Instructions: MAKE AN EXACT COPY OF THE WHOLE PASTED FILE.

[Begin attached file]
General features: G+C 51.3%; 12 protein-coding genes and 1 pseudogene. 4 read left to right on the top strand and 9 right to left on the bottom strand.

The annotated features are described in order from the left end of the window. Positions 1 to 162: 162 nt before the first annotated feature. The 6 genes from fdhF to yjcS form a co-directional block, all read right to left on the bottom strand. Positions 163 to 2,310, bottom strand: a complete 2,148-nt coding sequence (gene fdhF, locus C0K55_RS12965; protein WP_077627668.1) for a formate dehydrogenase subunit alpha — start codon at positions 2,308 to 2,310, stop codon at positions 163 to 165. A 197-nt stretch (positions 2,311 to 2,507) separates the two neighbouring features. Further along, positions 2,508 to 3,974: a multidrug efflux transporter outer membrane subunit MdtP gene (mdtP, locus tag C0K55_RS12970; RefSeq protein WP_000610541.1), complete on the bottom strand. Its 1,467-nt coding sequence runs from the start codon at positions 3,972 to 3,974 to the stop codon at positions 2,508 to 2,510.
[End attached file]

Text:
General features: G+C 51.3%; 12 protein-coding genes and 1 pseudogene. 4 read left to right on the top strand and 9 right to left on the bottom strand.

The annotated features are described in order from the left end of the window. Positions 1 to 162: 162 nt before the first annotated feature. The 6 genes from fdhF to yjcS form a co-directional block, all read right to left on the bottom strand. Positions 163 to 2,310, bottom strand: a complete 2,148-nt coding sequence (gene fdhF, locus C0K55_RS12965; protein WP_077627668.1) for a formate dehydrogenase subunit alpha — start codon at positions 2,308 to 2,310, stop codon at positions 163 to 165. A 197-nt stretch (positions 2,311 to 2,507) separates the two neighbouring features. Further along, positions 2,508 to 3,974: a multidrug efflux transporter outer membrane subunit MdtP gene (mdtP, locus tag C0K55_RS12970; RefSeq protein WP_000610541.1), complete on the bottom strand. Its 1,467-nt coding sequence runs from the start codon at positions 3,972 to 3,974 to the stop codon at positions 2,508 to 2,510.